I love that you want to buy presents for my kids; I am so grateful that you contribute to the magic. It’s a small window of years when they both understand Christmas and also believe wholeheartedly in everything. We are smack bang in the sweet spot and it is parenting bliss. Thank you for wanting to be part of that, thank you for loving my kids. And thank you for asking what you think they would like for Christmas. My fist response is, you really don’t have to buy them anything, but I know you won’t listen so I’m going to be really honest.
Please shop from small businesses.
I once read this thing that said: When you buy from a big company you’re helping a CEO fund a second holiday house. When you buy from a small business you’re helping a mum and dad pay for dance lessons. Or something to that effect. I would love if the gifts you give my kids helped someone pay for ballet classes. Ballet classes are really expensive.
Please consider charity gifts.
My children are lucky and safe and slightly spoiled. They have beautiful clothing and super cool toys and boarder-line wanky diets. They even have chickens that lay them fresh eggs every day. So, instead of buying them something, please buy a family in a third world country a chicken, or a goat, or some clean water in my children’s honor. And if they don’t get it? I will explain it to them. If they scream, WHERE’S MY CHICKEN?!, I will remind them that they already have three.
Please give them quality over quantity.
The box of toy cars is spilling over. My daughter literally has eight different lip balms in a bowl on her shelf. We cannot fit all the shoes those four tiny feet own in two giant drawers. A $10 wooden car, on the other hand, will be treasured and it will last for long enough to be enjoyed by other kids long after my two are driving real cars. It may seem little, it may look less exciting than the 20-piece garage set that is the same price but it will be special.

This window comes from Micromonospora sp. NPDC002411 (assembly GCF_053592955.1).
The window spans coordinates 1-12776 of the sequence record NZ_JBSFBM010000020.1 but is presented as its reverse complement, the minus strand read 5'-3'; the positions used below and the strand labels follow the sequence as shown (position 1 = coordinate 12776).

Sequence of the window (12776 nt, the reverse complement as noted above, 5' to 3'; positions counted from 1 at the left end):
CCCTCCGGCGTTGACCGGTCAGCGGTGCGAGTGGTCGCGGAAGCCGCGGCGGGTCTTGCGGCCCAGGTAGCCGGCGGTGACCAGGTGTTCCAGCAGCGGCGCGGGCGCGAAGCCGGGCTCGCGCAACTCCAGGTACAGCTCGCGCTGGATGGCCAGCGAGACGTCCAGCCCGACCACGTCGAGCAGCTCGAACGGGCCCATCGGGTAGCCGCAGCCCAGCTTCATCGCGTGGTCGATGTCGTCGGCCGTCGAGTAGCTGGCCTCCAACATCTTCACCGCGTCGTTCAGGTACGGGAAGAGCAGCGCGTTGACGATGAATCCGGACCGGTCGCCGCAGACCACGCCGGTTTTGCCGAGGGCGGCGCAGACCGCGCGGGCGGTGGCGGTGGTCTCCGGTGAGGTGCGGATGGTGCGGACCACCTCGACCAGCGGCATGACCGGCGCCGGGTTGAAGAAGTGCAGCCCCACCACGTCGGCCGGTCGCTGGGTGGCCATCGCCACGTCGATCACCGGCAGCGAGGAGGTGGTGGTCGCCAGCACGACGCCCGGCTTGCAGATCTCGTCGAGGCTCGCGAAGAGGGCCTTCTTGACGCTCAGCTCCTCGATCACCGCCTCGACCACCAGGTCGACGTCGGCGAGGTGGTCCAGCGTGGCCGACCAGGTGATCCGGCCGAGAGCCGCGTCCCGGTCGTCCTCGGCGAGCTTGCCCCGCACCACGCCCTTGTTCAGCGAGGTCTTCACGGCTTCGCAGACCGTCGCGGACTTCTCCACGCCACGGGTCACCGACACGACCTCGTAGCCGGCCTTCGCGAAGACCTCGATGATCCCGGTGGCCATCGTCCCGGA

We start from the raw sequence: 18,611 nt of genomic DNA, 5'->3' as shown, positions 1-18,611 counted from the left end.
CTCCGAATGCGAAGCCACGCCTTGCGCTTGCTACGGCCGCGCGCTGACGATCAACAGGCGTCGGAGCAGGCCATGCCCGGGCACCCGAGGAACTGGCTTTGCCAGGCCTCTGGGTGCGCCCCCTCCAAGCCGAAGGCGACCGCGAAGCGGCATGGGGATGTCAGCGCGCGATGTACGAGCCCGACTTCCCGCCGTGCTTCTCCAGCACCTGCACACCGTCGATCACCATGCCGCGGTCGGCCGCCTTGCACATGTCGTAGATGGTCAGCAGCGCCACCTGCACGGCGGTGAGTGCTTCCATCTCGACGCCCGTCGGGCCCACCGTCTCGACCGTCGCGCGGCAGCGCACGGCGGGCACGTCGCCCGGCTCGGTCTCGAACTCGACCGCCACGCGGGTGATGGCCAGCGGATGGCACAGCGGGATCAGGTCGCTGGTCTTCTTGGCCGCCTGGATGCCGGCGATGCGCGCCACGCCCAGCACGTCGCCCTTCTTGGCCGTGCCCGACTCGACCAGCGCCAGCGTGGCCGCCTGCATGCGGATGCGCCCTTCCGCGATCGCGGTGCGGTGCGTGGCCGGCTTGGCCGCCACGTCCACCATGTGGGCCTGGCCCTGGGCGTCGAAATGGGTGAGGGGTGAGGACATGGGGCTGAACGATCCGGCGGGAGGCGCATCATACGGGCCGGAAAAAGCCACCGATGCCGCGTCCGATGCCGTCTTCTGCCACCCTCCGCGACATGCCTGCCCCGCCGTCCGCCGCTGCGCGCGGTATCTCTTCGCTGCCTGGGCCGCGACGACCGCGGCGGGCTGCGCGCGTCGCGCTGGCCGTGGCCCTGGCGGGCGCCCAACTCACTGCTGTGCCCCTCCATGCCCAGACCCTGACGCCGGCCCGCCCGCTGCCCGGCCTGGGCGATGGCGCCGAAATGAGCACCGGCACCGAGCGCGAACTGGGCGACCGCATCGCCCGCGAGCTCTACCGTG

Please offer them experiences.
A potted plant, some air drying clay, a card that promises them a train trip or an ice cream date. These are the type of gifts they will remember, that can teach them something and that is really what I want for them.
Please give them a joint gift.
Something that they have to play together, work together, think together to enjoy. Something that no one can pull rank over, something they have to negotiate over.
Christmas is a really expensive time for everyone, I hate the thought that wanting to buy my kids a present might add to the pressure you’re probably already under. Do you have something in the present box? Can it be wrapped in sparkly paper and adorned with a handmade card? My children are 4- and 2-years-old. You could wrap up some spoons and two tubs of yogurt and they would be excited. Please don’t put anything on a credit card. Please be cheap if you need to be.
Please make them something.
The most loved gift my daughter ever got was a picture book about her, made by her aunty. It was just photographs taken off Facebook and contacted onto a second-hand board book, with a simple sentence printed out and stuck under each image. We read that book every day for a year. It was a birthday gift and there was also something else in the parcel. You know, so it didn’t seem like she was cheaping out. I seriously have no idea what the other thing was, no recollection at all. But that book is a prized possession.